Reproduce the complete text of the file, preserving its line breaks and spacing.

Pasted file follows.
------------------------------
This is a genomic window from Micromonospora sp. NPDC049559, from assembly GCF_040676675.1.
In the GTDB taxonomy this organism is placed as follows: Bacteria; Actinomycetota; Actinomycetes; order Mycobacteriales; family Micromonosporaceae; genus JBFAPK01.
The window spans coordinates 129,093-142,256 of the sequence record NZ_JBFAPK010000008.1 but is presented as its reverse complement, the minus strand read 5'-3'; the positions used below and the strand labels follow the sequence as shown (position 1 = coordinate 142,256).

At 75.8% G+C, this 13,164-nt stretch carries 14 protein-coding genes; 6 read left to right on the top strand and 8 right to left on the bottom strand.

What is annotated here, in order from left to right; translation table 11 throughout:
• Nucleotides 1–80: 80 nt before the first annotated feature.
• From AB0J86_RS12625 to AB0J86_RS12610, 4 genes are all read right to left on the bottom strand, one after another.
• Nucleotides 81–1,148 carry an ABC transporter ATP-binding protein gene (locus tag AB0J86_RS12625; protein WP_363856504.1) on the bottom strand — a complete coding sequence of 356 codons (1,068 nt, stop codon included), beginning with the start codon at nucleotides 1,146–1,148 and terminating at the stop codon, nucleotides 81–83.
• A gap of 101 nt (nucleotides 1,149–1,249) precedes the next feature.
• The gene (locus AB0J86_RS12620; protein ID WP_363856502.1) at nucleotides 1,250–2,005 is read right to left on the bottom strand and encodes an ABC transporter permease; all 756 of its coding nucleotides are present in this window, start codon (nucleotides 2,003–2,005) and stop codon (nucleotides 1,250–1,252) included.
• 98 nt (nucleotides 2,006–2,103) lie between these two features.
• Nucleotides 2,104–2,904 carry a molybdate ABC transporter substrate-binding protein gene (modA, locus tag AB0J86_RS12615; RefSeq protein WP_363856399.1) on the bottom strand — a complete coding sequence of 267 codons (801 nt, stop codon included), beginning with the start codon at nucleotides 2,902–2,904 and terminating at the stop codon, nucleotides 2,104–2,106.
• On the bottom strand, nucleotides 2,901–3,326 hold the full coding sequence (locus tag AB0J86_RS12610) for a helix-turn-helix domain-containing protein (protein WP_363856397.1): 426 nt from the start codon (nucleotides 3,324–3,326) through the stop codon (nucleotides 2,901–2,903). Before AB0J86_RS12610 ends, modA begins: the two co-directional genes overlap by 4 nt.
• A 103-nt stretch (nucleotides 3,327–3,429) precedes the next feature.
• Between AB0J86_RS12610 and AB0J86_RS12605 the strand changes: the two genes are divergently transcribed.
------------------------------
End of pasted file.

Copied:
This is a genomic window from Micromonospora sp. NPDC049559, from assembly GCF_040676675.1.
In the GTDB taxonomy this organism is placed as follows: Bacteria; Actinomycetota; Actinomycetes; order Mycobacteriales; family Micromonosporaceae; genus JBFAPK01.
The window spans coordinates 129,093-142,256 of the sequence record NZ_JBFAPK010000008.1 but is presented as its reverse complement, the minus strand read 5'-3'; the positions used below and the strand labels follow the sequence as shown (position 1 = coordinate 142,256).

At 75.8% G+C, this 13,164-nt stretch carries 14 protein-coding genes; 6 read left to right on the top strand and 8 right to left on the bottom strand.

What is annotated here, in order from left to right; translation table 11 throughout:
• Nucleotides 1–80: 80 nt before the first annotated feature.
• From AB0J86_RS12625 to AB0J86_RS12610, 4 genes are all read right to left on the bottom strand, one after another.
• Nucleotides 81–1,148 carry an ABC transporter ATP-binding protein gene (locus tag AB0J86_RS12625; protein WP_363856504.1) on the bottom strand — a complete coding sequence of 356 codons (1,068 nt, stop codon included), beginning with the start codon at nucleotides 1,146–1,148 and terminating at the stop codon, nucleotides 81–83.
• A gap of 101 nt (nucleotides 1,149–1,249) precedes the next feature.
• The gene (locus AB0J86_RS12620; protein ID WP_363856502.1) at nucleotides 1,250–2,005 is read right to left on the bottom strand and encodes an ABC transporter permease; all 756 of its coding nucleotides are present in this window, start codon (nucleotides 2,003–2,005) and stop codon (nucleotides 1,250–1,252) included.
• 98 nt (nucleotides 2,006–2,103) lie between these two features.
• Nucleotides 2,104–2,904 carry a molybdate ABC transporter substrate-binding protein gene (modA, locus tag AB0J86_RS12615; RefSeq protein WP_363856399.1) on the bottom strand — a complete coding sequence of 267 codons (801 nt, stop codon included), beginning with the start codon at nucleotides 2,902–2,904 and terminating at the stop codon, nucleotides 2,104–2,106.
• On the bottom strand, nucleotides 2,901–3,326 hold the full coding sequence (locus tag AB0J86_RS12610) for a helix-turn-helix domain-containing protein (protein WP_363856397.1): 426 nt from the start codon (nucleotides 3,324–3,326) through the stop codon (nucleotides 2,901–2,903). Before AB0J86_RS12610 ends, modA begins: the two co-directional genes overlap by 4 nt.
• A 103-nt stretch (nucleotides 3,327–3,429) precedes the next feature.
• Between AB0J86_RS12610 and AB0J86_RS12605 the strand changes: the two genes are divergently transcribed.